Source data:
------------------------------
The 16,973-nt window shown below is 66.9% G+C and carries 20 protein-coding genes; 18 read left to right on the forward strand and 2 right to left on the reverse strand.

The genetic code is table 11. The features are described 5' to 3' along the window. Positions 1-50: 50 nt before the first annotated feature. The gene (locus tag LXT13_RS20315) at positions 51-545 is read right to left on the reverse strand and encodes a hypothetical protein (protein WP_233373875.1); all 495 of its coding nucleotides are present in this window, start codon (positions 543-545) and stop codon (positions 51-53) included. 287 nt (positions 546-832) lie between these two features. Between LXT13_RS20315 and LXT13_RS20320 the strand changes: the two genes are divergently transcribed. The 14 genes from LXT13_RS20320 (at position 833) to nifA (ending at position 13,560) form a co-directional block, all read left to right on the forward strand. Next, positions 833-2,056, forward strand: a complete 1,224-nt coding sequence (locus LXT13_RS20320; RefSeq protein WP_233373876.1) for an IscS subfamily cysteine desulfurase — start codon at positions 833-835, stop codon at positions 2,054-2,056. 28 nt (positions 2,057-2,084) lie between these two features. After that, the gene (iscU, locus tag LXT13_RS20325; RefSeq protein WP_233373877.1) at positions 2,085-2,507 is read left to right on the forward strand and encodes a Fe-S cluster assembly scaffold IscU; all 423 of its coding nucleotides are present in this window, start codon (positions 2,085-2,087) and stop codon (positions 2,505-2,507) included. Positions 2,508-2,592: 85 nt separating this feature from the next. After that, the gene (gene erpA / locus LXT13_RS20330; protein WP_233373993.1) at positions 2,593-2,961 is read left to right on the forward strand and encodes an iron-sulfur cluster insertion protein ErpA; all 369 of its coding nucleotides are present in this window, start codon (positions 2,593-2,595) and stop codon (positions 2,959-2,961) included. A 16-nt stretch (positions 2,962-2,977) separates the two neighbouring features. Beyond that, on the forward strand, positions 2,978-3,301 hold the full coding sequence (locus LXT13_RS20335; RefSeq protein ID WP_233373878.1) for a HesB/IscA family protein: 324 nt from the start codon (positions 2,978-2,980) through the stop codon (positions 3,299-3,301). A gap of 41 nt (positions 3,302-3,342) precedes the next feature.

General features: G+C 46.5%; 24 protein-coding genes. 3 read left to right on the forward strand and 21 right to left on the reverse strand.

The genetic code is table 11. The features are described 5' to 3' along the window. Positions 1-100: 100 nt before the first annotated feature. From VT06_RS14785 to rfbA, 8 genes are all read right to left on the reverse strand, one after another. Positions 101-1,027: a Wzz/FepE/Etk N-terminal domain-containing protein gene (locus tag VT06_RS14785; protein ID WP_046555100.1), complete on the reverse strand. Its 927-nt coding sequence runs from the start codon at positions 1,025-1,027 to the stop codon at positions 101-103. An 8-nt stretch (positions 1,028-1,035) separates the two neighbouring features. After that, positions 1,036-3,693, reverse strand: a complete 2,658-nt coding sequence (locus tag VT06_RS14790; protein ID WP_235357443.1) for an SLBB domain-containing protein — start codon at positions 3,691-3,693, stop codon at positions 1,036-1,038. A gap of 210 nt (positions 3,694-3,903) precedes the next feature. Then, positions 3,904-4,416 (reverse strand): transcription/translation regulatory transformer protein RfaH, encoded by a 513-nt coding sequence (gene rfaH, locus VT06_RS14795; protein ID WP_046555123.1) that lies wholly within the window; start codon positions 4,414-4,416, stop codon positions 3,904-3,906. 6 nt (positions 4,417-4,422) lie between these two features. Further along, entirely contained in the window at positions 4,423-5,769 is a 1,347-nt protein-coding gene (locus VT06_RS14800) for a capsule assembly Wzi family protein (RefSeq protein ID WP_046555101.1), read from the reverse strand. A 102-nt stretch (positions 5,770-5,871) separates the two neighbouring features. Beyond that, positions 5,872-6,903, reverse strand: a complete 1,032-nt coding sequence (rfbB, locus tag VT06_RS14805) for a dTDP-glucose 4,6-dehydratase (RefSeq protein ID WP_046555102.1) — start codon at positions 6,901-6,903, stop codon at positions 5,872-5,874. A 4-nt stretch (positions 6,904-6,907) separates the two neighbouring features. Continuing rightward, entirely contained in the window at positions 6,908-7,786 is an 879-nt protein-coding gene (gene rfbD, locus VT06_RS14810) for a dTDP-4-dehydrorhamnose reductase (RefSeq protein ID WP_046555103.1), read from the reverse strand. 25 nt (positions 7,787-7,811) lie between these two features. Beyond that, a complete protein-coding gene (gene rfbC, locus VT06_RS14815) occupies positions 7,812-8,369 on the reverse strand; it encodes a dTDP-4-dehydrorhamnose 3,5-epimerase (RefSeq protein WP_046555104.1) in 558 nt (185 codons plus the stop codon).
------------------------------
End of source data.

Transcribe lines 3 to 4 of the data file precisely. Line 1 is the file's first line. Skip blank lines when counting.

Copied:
General features: G+C 46.5%; 24 protein-coding genes. 3 read left to right on the forward strand and 21 right to left on the reverse strand.

The genetic code is table 11. The features are described 5' to 3' along the window. Positions 1-100: 100 nt before the first annotated feature. From VT06_RS14785 to rfbA, 8 genes are all read right to left on the reverse strand, one after another. Positions 101-1,027: a Wzz/FepE/Etk N-terminal domain-containing protein gene (locus tag VT06_RS14785; protein ID WP_046555100.1), complete on the reverse strand. Its 927-nt coding sequence runs from the start codon at positions 1,025-1,027 to the stop codon at positions 101-103. An 8-nt stretch (positions 1,028-1,035) separates the two neighbouring features. After that, positions 1,036-3,693, reverse strand: a complete 2,658-nt coding sequence (locus tag VT06_RS14790; protein ID WP_235357443.1) for an SLBB domain-containing protein — start codon at positions 3,691-3,693, stop codon at positions 1,036-1,038. A gap of 210 nt (positions 3,694-3,903) precedes the next feature. Then, positions 3,904-4,416 (reverse strand): transcription/translation regulatory transformer protein RfaH, encoded by a 513-nt coding sequence (gene rfaH, locus VT06_RS14795; protein ID WP_046555123.1) that lies wholly within the window; start codon positions 4,414-4,416, stop codon positions 3,904-3,906. 6 nt (positions 4,417-4,422) lie between these two features. Further along, entirely contained in the window at positions 4,423-5,769 is a 1,347-nt protein-coding gene (locus VT06_RS14800) for a capsule assembly Wzi family protein (RefSeq protein ID WP_046555101.1), read from the reverse strand. A 102-nt stretch (positions 5,770-5,871) separates the two neighbouring features. Beyond that, positions 5,872-6,903, reverse strand: a complete 1,032-nt coding sequence (rfbB, locus tag VT06_RS14805) for a dTDP-glucose 4,6-dehydratase (RefSeq protein ID WP_046555102.1) — start codon at positions 6,901-6,903, stop codon at positions 5,872-5,874. A 4-nt stretch (positions 6,904-6,907) separates the two neighbouring features. Continuing rightward, entirely contained in the window at positions 6,908-7,786 is an 879-nt protein-coding gene (gene rfbD, locus VT06_RS14810) for a dTDP-4-dehydrorhamnose reductase (RefSeq protein ID WP_046555103.1), read from the reverse strand. 25 nt (positions 7,787-7,811) lie between these two features. Beyond that, a complete protein-coding gene (gene rfbC, locus VT06_RS14815) occupies positions 7,812-8,369 on the reverse strand; it encodes a dTDP-4-dehydrorhamnose 3,5-epimerase (RefSeq protein WP_046555104.1) in 558 nt (185 codons plus the stop codon).